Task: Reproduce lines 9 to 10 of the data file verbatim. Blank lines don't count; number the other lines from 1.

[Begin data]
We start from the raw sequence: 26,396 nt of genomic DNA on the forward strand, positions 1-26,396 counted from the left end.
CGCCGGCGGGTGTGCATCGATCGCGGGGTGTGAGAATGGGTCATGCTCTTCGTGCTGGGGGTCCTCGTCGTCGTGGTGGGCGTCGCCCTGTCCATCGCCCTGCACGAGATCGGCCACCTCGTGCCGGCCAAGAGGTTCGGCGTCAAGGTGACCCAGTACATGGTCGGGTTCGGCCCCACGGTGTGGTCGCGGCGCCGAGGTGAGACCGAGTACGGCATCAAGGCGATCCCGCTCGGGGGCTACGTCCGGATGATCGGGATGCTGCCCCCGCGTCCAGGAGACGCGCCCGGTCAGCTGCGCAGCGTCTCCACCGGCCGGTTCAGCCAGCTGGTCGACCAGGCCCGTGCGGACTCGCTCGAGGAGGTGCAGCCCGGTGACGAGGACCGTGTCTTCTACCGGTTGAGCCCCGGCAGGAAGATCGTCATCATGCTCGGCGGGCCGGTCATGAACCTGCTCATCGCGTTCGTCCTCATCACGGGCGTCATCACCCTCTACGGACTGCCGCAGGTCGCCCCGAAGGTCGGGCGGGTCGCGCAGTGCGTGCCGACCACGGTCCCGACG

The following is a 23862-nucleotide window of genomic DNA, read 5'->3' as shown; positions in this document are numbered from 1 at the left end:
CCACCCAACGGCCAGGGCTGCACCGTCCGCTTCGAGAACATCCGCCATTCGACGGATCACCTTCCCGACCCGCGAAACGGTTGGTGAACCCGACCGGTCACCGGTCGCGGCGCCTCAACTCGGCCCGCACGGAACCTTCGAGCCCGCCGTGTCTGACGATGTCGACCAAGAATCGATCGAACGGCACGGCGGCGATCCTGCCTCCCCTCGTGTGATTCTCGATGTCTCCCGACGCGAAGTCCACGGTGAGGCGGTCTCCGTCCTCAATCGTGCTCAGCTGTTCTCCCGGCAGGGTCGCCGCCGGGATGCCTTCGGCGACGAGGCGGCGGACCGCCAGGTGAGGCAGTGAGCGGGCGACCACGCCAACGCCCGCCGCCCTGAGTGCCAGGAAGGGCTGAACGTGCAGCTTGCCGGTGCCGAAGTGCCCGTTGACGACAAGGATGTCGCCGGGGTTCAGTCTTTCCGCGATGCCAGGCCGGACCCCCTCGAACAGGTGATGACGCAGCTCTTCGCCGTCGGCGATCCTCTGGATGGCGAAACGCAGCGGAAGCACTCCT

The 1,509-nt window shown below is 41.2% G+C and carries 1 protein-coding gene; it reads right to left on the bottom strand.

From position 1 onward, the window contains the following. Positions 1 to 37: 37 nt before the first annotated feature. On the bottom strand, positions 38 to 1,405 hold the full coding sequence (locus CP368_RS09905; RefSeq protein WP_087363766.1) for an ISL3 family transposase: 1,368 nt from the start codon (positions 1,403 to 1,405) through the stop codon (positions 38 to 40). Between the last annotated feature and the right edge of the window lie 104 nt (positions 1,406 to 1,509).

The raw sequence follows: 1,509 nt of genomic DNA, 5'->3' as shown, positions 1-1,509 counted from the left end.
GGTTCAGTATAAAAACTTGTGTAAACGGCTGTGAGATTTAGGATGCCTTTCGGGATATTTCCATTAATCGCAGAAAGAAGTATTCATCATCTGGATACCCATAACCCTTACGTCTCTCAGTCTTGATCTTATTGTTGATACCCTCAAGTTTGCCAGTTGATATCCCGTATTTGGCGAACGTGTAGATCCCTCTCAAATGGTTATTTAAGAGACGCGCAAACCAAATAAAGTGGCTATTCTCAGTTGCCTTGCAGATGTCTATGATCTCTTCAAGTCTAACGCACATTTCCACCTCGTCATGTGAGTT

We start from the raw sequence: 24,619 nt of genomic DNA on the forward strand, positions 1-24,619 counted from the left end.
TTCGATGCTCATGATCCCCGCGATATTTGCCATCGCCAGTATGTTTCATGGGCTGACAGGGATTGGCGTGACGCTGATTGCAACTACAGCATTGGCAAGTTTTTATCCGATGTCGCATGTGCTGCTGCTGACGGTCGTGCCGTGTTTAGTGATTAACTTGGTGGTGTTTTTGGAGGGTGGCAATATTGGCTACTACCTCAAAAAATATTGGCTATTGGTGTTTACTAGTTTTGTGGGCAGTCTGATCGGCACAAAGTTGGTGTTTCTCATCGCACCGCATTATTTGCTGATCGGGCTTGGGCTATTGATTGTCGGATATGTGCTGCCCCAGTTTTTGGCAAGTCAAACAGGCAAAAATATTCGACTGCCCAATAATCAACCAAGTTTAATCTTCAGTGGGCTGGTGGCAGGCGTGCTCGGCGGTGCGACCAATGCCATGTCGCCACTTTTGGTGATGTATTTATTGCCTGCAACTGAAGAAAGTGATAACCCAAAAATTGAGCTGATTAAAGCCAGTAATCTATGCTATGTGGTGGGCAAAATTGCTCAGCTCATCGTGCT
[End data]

We start from the raw sequence: 24,619 nt of genomic DNA on the forward strand, positions 1-24,619 counted from the left end.
TTCGATGCTCATGATCCCCGCGATATTTGCCATCGCCAGTATGTTTCATGGGCTGACAGGGATTGGCGTGACGCTGATTGCAACTACAGCATTGGCAAGTTTTTATCCGATGTCGCATGTGCTGCTGCTGACGGTCGTGCCGTGTTTAGTGATTAACTTGGTGGTGTTTTTGGAGGGTGGCAATATTGGCTACTACCTCAAAAAATATTGGCTATTGGTGTTTACTAGTTTTGTGGGCAGTCTGATCGGCACAAAGTTGGTGTTTCTCATCGCACCGCATTATTTGCTGATCGGGCTTGGGCTATTGATTGTCGGATATGTGCTGCCCCAGTTTTTGGCAAGTCAAACAGGCAAAAATATTCGACTGCCCAATAATCAACCAAGTTTAATCTTCAGTGGGCTGGTGGCAGGCGTGCTCGGCGGTGCGACCAATGCCATGTCGCCACTTTTGGTGATGTATTTATTGCCTGCAACTGAAGAAAGTGATAACCCAAAAATTGAGCTGATTAAAGCCAGTAATCTATGCTATGTGGTGGGCAAAATTGCTCAGCTCATCGTGCT